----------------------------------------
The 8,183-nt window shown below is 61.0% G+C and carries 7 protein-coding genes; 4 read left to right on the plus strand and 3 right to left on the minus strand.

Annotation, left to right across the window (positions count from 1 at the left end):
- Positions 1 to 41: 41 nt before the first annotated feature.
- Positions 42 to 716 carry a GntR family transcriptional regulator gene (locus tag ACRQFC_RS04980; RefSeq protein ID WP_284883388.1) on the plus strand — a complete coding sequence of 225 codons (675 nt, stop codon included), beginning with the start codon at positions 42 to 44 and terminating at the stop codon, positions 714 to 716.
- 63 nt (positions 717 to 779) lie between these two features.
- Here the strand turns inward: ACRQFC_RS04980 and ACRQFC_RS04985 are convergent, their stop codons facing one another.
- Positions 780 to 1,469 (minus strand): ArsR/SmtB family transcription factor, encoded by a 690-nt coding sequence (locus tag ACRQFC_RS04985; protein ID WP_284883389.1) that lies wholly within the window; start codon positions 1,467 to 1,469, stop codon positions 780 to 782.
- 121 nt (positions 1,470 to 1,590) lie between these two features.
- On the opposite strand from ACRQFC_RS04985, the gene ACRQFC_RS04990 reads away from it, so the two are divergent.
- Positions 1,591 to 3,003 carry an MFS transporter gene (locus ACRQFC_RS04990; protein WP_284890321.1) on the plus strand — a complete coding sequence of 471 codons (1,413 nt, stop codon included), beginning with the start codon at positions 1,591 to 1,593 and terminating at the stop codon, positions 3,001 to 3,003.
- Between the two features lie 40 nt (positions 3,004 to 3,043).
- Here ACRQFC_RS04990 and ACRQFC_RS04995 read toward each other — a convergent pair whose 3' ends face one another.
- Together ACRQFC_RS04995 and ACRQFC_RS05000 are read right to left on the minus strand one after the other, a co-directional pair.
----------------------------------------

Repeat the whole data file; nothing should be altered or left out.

The 8,183-nt window shown below is 61.0% G+C and carries 7 protein-coding genes; 4 read left to right on the plus strand and 3 right to left on the minus strand.

Annotation, left to right across the window (positions count from 1 at the left end):
- Positions 1 to 41: 41 nt before the first annotated feature.
- Positions 42 to 716 carry a GntR family transcriptional regulator gene (locus tag ACRQFC_RS04980; RefSeq protein ID WP_284883388.1) on the plus strand — a complete coding sequence of 225 codons (675 nt, stop codon included), beginning with the start codon at positions 42 to 44 and terminating at the stop codon, positions 714 to 716.
- 63 nt (positions 717 to 779) lie between these two features.
- Here the strand turns inward: ACRQFC_RS04980 and ACRQFC_RS04985 are convergent, their stop codons facing one another.
- Positions 780 to 1,469 (minus strand): ArsR/SmtB family transcription factor, encoded by a 690-nt coding sequence (locus tag ACRQFC_RS04985; protein ID WP_284883389.1) that lies wholly within the window; start codon positions 1,467 to 1,469, stop codon positions 780 to 782.
- 121 nt (positions 1,470 to 1,590) lie between these two features.
- On the opposite strand from ACRQFC_RS04985, the gene ACRQFC_RS04990 reads away from it, so the two are divergent.
- Positions 1,591 to 3,003 carry an MFS transporter gene (locus ACRQFC_RS04990; protein WP_284890321.1) on the plus strand — a complete coding sequence of 471 codons (1,413 nt, stop codon included), beginning with the start codon at positions 1,591 to 1,593 and terminating at the stop codon, positions 3,001 to 3,003.
- Between the two features lie 40 nt (positions 3,004 to 3,043).
- Here ACRQFC_RS04990 and ACRQFC_RS04995 read toward each other — a convergent pair whose 3' ends face one another.
- Together ACRQFC_RS04995 and ACRQFC_RS05000 are read right to left on the minus strand one after the other, a co-directional pair.